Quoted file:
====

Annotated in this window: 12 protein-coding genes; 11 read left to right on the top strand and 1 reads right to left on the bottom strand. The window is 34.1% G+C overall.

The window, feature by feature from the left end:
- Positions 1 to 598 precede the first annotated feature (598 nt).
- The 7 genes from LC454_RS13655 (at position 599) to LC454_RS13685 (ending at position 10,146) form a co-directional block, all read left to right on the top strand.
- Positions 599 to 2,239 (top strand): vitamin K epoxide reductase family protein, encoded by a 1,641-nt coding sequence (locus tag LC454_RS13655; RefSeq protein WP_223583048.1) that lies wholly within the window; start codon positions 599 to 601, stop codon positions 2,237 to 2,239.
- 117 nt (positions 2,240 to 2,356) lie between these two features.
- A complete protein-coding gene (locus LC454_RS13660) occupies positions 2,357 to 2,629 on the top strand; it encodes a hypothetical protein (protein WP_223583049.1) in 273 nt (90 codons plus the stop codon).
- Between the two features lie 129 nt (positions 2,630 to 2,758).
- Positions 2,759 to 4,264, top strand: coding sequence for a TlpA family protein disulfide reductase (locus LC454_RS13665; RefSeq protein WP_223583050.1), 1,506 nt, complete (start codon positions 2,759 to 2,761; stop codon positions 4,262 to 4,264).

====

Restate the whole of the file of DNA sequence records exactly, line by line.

Annotated in this window: 12 protein-coding genes; 11 read left to right on the top strand and 1 reads right to left on the bottom strand. The window is 34.1% G+C overall.

The window, feature by feature from the left end:
- Positions 1 to 598 precede the first annotated feature (598 nt).
- The 7 genes from LC454_RS13655 (at position 599) to LC454_RS13685 (ending at position 10,146) form a co-directional block, all read left to right on the top strand.
- Positions 599 to 2,239 (top strand): vitamin K epoxide reductase family protein, encoded by a 1,641-nt coding sequence (locus tag LC454_RS13655; RefSeq protein WP_223583048.1) that lies wholly within the window; start codon positions 599 to 601, stop codon positions 2,237 to 2,239.
- 117 nt (positions 2,240 to 2,356) lie between these two features.
- A complete protein-coding gene (locus LC454_RS13660) occupies positions 2,357 to 2,629 on the top strand; it encodes a hypothetical protein (protein WP_223583049.1) in 273 nt (90 codons plus the stop codon).
- Between the two features lie 129 nt (positions 2,630 to 2,758).
- Positions 2,759 to 4,264, top strand: coding sequence for a TlpA family protein disulfide reductase (locus LC454_RS13665; RefSeq protein WP_223583050.1), 1,506 nt, complete (start codon positions 2,759 to 2,761; stop codon positions 4,262 to 4,264).